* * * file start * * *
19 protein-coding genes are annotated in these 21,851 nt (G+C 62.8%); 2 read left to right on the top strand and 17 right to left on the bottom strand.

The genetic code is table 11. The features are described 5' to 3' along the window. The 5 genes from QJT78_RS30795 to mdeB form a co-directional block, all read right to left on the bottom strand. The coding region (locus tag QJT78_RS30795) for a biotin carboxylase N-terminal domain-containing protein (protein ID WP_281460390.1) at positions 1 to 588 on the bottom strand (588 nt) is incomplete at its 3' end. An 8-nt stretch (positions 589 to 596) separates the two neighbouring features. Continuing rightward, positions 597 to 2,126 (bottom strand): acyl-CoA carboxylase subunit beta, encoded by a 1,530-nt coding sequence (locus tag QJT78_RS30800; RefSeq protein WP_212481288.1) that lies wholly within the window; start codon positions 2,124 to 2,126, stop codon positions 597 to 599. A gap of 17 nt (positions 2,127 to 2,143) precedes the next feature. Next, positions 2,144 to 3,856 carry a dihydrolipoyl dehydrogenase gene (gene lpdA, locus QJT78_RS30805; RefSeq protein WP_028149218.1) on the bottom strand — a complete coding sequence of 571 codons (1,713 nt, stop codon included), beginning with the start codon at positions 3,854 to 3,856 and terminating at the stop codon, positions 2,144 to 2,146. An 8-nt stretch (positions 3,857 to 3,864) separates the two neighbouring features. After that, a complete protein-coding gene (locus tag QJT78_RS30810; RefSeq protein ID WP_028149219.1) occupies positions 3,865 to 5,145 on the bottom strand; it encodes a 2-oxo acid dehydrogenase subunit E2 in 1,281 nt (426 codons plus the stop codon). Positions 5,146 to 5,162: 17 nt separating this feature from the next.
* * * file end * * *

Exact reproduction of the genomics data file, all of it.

19 protein-coding genes are annotated in these 21,851 nt (G+C 62.8%); 2 read left to right on the top strand and 17 right to left on the bottom strand.

The genetic code is table 11. The features are described 5' to 3' along the window. The 5 genes from QJT78_RS30795 to mdeB form a co-directional block, all read right to left on the bottom strand. The coding region (locus tag QJT78_RS30795) for a biotin carboxylase N-terminal domain-containing protein (protein ID WP_281460390.1) at positions 1 to 588 on the bottom strand (588 nt) is incomplete at its 3' end. An 8-nt stretch (positions 589 to 596) separates the two neighbouring features. Continuing rightward, positions 597 to 2,126 (bottom strand): acyl-CoA carboxylase subunit beta, encoded by a 1,530-nt coding sequence (locus tag QJT78_RS30800; RefSeq protein WP_212481288.1) that lies wholly within the window; start codon positions 2,124 to 2,126, stop codon positions 597 to 599. A gap of 17 nt (positions 2,127 to 2,143) precedes the next feature. Next, positions 2,144 to 3,856 carry a dihydrolipoyl dehydrogenase gene (gene lpdA, locus QJT78_RS30805; RefSeq protein WP_028149218.1) on the bottom strand — a complete coding sequence of 571 codons (1,713 nt, stop codon included), beginning with the start codon at positions 3,854 to 3,856 and terminating at the stop codon, positions 2,144 to 2,146. An 8-nt stretch (positions 3,857 to 3,864) separates the two neighbouring features. After that, a complete protein-coding gene (locus tag QJT78_RS30810; RefSeq protein ID WP_028149219.1) occupies positions 3,865 to 5,145 on the bottom strand; it encodes a 2-oxo acid dehydrogenase subunit E2 in 1,281 nt (426 codons plus the stop codon). Positions 5,146 to 5,162: 17 nt separating this feature from the next.